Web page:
Hotel tax, Bonnaroo

Pictured is part of the campground area at the 2018 Bonnaroo Music & Arts Festival. Bonnaroo organizers are concerned that a new 2.5% occupancy tax that the Coffee County Government is attempting to implement would apply to festival campers. The County Commission delayed the vote.

With questions about the legality of the presented resolution on Tuesday, the Coffee County Commission postponed voting on implementing 2.5% occupancy tax countywide.

The state approved on April 25 that Coffee County can now levy 2.5% hotel tax, also referred to as occupancy or lodging tax.

According to Coffee County Mayor Gary Cordell, the commission didn’t initially intend to tax camping in the county, including camping at Bonnaroo Music and Arts Festivals and the new Exit 111 Festival.

The resolution, as presented on Tuesday, excluded the festivals.

Commissioner Ashley Kraft voiced concerns about the legality of that exclusion and suggested removing the text that would make an exception for the festivals. Kraft said the rate must be applied equally to all accommodations defined as “hotel” in the county.

The commission agreed to study the legislation further and postponed voting on it until June. 

 

Is it legal?

Questions have arisen about the legality of a resolution that excludes camping from taxation.

The definition of “hotel” is very broad and includes camping.

The Attorney General has already issued an opinion that the hotel tax must apply to all accommodations under the definition of “hotel.”

“Hotel” is “any structure or space, or any portion thereof, that is occupied or intended or designed for occupancy by transients for dwelling, lodging or sleeping purposes” and includes “any hotel, inn, tourist camp, tourist court, tourist cabin, motel or any place in which rooms, lodging or accommodations are furnished to transients for consideration,” according to the law (T.C.A. 67-4-1401).

According to Tullahoma City Attorney Stephen Worsham, camping offered at the festivals falls under the definition of “hotel.”

“… I think the controlling words are the words ‘space,’ ‘occupied or intended or designed for occupancy,’ ‘sleeping purposes’ and ‘accommodations,’” Worsham said.

On Nov. 10, 2004, the Attorney General issued an opinion No. 04-163 about the application of the hotel tax rate in Campbell County, stating, “While the county commission may set the rate of the tax at any amount up to 5%, it must apply the rate to all accommodations that have been defined by the Act as “hotel.”

When commissioners asked Coffee County Attorney Bob Huskey on Tuesday if camping offered at the festival falls under the definition of “hotel,” Huskey said his opinion is that it doesn’t and that camping at the festivals can be excluded.

Huskey added that any opinion could be argued though. If the commission passed the resolution and didn’t apply the tax rate to festivals, an individual or an organization could question the legality. But even if someone filed a lawsuit, it wouldn’t be very costly to the county, said Huskey.

 

Bonnaroo’s response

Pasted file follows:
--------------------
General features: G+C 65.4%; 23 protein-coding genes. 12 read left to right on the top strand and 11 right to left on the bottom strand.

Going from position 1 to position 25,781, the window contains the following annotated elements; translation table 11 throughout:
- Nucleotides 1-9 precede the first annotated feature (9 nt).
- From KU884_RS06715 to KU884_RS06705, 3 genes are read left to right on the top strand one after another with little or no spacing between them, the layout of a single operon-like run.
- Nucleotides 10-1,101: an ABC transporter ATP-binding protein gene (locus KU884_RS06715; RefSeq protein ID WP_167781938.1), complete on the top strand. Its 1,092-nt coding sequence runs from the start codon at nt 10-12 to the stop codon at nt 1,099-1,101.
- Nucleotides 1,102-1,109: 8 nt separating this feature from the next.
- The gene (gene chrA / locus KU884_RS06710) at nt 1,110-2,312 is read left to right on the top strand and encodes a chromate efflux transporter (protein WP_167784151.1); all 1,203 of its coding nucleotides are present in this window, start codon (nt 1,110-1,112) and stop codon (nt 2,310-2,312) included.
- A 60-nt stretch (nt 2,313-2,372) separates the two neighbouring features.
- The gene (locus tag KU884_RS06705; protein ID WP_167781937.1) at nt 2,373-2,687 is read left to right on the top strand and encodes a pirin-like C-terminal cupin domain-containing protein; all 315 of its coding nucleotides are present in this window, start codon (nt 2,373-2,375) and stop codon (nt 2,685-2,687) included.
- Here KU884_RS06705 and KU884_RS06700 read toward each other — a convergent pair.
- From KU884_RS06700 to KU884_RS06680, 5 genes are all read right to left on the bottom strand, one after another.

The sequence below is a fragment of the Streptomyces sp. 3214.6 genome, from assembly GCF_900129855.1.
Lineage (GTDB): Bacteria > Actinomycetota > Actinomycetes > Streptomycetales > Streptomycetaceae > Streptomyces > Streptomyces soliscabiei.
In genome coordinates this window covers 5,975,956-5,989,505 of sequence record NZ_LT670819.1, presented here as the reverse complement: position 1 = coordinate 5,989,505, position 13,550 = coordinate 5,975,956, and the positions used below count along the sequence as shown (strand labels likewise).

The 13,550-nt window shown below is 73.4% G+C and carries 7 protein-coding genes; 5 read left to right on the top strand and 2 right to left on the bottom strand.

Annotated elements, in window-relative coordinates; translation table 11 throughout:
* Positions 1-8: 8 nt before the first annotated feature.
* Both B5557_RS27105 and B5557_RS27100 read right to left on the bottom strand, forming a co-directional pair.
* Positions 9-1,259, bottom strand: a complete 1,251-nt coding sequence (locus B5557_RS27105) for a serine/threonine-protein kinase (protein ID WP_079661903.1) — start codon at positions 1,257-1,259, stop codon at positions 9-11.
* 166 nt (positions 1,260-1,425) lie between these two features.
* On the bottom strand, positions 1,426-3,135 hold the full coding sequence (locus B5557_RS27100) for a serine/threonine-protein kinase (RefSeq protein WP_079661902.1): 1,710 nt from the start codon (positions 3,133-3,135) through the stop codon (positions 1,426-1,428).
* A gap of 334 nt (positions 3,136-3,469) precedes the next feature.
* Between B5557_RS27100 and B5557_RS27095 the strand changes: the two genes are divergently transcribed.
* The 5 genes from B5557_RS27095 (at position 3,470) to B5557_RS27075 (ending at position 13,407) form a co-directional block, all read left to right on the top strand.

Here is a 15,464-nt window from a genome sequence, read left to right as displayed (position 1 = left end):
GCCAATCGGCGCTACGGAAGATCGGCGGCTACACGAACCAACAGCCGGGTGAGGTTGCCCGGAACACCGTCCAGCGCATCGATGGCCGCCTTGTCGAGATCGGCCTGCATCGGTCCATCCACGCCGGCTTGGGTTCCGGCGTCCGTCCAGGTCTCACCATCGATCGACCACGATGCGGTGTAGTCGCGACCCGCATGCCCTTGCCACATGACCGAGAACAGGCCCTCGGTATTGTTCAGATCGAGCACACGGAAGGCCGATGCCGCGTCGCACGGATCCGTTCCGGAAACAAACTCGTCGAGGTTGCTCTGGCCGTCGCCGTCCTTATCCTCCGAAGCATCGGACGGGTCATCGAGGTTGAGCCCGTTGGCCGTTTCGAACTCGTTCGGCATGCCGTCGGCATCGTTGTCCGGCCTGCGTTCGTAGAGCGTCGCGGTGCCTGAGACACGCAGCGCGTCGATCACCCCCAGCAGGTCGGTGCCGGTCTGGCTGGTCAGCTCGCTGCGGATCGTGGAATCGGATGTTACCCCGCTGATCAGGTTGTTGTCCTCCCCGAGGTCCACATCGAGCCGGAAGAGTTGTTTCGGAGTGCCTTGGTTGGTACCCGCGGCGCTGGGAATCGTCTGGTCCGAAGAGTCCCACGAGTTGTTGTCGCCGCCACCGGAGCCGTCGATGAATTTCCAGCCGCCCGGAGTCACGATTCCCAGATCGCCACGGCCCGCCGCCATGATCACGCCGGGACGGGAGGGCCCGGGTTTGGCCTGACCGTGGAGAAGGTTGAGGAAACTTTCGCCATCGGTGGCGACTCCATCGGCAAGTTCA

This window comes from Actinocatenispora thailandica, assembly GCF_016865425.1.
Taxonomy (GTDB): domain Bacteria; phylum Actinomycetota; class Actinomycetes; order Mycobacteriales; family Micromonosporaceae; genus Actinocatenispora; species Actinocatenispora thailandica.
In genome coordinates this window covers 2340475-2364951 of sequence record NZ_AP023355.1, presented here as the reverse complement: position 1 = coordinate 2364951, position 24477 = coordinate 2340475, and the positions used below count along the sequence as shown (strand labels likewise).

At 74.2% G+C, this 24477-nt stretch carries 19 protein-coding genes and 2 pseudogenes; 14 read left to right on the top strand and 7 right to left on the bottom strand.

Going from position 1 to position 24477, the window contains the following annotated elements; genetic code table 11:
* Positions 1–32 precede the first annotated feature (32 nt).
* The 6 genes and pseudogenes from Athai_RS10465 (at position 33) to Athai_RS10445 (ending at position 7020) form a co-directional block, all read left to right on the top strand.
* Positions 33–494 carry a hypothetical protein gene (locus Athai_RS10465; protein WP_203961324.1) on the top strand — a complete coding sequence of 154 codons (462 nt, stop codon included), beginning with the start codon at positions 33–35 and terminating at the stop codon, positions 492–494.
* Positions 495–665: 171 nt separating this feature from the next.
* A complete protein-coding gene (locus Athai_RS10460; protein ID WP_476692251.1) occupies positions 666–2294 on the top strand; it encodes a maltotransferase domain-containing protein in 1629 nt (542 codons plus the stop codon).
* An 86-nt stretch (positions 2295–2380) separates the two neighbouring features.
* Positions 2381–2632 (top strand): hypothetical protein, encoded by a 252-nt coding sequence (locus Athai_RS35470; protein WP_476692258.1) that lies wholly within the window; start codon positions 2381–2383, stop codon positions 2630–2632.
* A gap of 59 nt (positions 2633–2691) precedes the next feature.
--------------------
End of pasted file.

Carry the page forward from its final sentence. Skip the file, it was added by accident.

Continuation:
Bonnaroo representative Sam Reed attended the meeting on Tuesday, and encouraged commissioners to strongly consider the benefits the festivals bring to the county before applying any additional tax to them.

In a statement sent to The News, Jeff Cuellar, who also represents the festival organizers, said that Axis Nation, organizer of the Bonnaroo and Exit 111 Festivals, is “neutral” on the resolution presented on Tuesday as drafted.

According to Cuellar, festival representatives first learned of this tax when it was introduced at the State Legislature by St. Rep. Rush Bricken and Sen. Janice Bowling.

“We were assured that the 2.5% tax would apply to existing hotels and motels in the county and not to camping that is incidental to Bonnaroo and Exit 111 Festivals,” Cuellar said. “Even though we are the largest purchaser of hotel room nights annually across the county for our staff, Axis Nation, did not oppose the tax at the state level based upon these assurances.

“Last week, we learned that there was a potential ‘unintended consequence’ of this tax being extended not only to existing hotels and motels, but also potentially to all Bonnaroo and Exit 111 attendees because of an overly broad definition of ‘hotel’ in the state code.”

At that point, organizers reengaged with county officials, Bowling and Bricken and “were again assured that this was not the intent of the legislation,” Cuellar said.

Festival organizers encouraged county officials to keep the text excluding festivals from having to pay the tax in the resolution.

“Without this language, Axis Nation would be strongly against this new tax that could, in effect, act as a ‘Bonnaroo tax’ that could inadvertently apply to every attendee of events at Great Stage Park.”

Cuellar said that the county greatly benefits from the festivals.

“Each year, the Bonnaroo festival brings in roughly $1.2 million in sales taxes to Coffee County which represents about 25% of the county’s sales tax revenue for the entire year,” Cuellar said. “With the addition of Exit 111 Festival, the long considered second festival on the Great Stage Park site, the sales tax win for the county will only be multiplied.”

To begin levying the occupancy tax, a resolution adopted by a two-thirds vote of the county commission must be approved.

The commission is expected to vote on the issue in June.

Elena Cawley may be reached via email at ecawley@tullahomanews.com.